Availability – High Higher and Highest

What is High Availability? Is it Clustering? Is it Virtualization? Is it Cloud?
It is all, yet neither. Let me explain…

The term “High Availability” is commonly used to describe a service which has been configured with less of a chance that it could go offline. For example, this can be done by Clustering. When you offer a clustered service, the chance that the service goes offline greatly diminish, yet it can still go down. When the underlying storage goes offline, for example, the service will become unavailable… clustered or not. This goes the same for Virtualization and Cloud. Of course you can use technologies like Storage Virtualization, but more about that in a few lines.

With this in mind, I have split the term “High Availability” into 3 sub-groups; High, Higher and Highest Availability.

High Availability
I see High Availability as a service that has been made highly available using one solution restricted to a local datacenter, such as clustering.
This would mean that if the underlying storage goes down, the service will still go down… clustered or not.

Higher Availability
I see Higher Availability as a service that has been made highly available using multiple solutions but still restricted to a single datacenter, clustering and storage virtualization for example.
Yet still there is a chance for the service to go down… If the entire datacenter goes down then so does your service.

Highest Availability
I see Higher Availability as a service that has been made highly available by using multiple solutions spread over multiple datacenters: Clustering, Network Load Balancing, Virtualization and Storage Virtualization for example.
This solution will bring the service to the highest level of availability that is possible with current technologies.

The business perspective
Each of these levels has its own business requirements attached to them. The higher level of availability you offer, the more it costs. Therefor it is critical to understand the business needs; can the service be offline for a maximum of one day? Or is even 1 hour unacceptable?

Now why this is so important? Most CFO’s are not very happy with the amount of money that goes into IT departments. When you only offer the critical services in a Highest Availability solution and the lesser critical services in a Higher or High Availability solution, instead of everything in a Highest Availability solution, costs in general will go down. The CFO will be happy because costs are going down, but the company will still be offered the availability of the services they require.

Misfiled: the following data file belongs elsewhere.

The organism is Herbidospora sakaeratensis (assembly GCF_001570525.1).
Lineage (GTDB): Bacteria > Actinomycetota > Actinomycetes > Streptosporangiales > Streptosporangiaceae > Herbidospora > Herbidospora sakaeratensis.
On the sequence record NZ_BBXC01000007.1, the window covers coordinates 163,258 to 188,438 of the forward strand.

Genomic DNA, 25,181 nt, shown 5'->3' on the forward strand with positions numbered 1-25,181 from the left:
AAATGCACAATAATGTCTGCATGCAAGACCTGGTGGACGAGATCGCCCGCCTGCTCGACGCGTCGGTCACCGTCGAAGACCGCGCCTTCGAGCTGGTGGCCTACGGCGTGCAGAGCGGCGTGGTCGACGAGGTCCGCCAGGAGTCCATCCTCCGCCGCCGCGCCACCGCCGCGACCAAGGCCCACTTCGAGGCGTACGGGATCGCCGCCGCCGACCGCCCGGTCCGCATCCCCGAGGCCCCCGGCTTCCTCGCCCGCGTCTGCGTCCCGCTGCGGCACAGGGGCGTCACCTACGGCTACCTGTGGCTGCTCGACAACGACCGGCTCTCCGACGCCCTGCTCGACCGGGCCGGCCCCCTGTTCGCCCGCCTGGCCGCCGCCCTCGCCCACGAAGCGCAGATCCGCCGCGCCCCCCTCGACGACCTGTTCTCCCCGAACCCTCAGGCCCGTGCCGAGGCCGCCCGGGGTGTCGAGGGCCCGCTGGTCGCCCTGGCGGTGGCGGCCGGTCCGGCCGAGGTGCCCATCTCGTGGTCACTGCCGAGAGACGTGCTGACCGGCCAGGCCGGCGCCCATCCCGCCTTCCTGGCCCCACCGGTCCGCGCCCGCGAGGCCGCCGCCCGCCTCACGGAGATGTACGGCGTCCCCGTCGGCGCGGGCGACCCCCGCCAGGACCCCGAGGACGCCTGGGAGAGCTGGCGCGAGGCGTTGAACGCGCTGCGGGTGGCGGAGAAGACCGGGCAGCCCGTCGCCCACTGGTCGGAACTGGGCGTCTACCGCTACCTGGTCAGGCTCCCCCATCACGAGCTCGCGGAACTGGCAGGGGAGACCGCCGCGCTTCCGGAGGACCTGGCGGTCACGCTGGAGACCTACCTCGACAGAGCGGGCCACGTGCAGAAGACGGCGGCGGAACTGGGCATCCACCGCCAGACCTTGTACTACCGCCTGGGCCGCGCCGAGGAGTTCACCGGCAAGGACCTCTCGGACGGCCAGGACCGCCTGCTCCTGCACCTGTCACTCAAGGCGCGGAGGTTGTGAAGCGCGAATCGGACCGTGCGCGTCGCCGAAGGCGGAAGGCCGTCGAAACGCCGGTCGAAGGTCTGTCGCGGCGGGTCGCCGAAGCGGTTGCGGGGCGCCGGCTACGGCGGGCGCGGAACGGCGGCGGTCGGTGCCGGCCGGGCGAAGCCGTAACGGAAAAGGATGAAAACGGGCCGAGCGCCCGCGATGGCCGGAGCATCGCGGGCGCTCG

From a business perspective you would want to balance the costs of making a service (highest?) available, against the costs that will come with some downtime.
When you do this, you will notice that businesses suddenly don’t require their service to be Highest Available, but that they are satisfied with “just” a High Available service.

When you offer an 99,999% uptime, this will result in a maximum downtime of about eight minutes per year; just something to keep in mind before giving a service a level of availability…

Since “Cloud” is a big hype right now, you could ask the question where the cloud comes in in this story?

This depends on your cloud provider. If they have consolidated their entire cloud infrastructure to one datacenter, I don’t think they can claim to have a “Highest Availability” solution.

When outsourcing your service to a cloud provider, it is critical to make sure they offer the level of availability your business demands. Personally, I always ask them how they make the service available… just to make sure the term “High Availability” is not misused.

Example case
Let’s take a company whose main business is sales.
They define two High Availability services: SQL Servers (other than those Highest and Higher availability services) and the Intranet site.
They define two Higher Availability services: Remote Desktop Services and their data (file shares).
They define two Highest Availability services: Mail and CRM.

In this case, High Available services will be made available through Clustering (SQL Servers) and Network Load Balancing (Intranet site).
However, Higher Available services will be made available through Virtualization + Network Load Balancing (Remote Desktop Services) and Virtualization + Distributed File System (file shares).
And last, Highest Available services will be made available through Virtualization, Clustering, Network Load Balancing and Storage Virtualization.

You can do this in your own environment, but since the cloud is here you also have the option to outsource this to a cloud. Just be sure to check your Service Level Agreement (SLA) to make sure you get the availability your business demands.

Which solutions can be combined to make a service available (does not matter which level) depends on the support of the vendor which service you want to make available. For example, some vendors (still!!) don’t support virtualization or clustering of their product.
Be sure to check this before implementing your solution.

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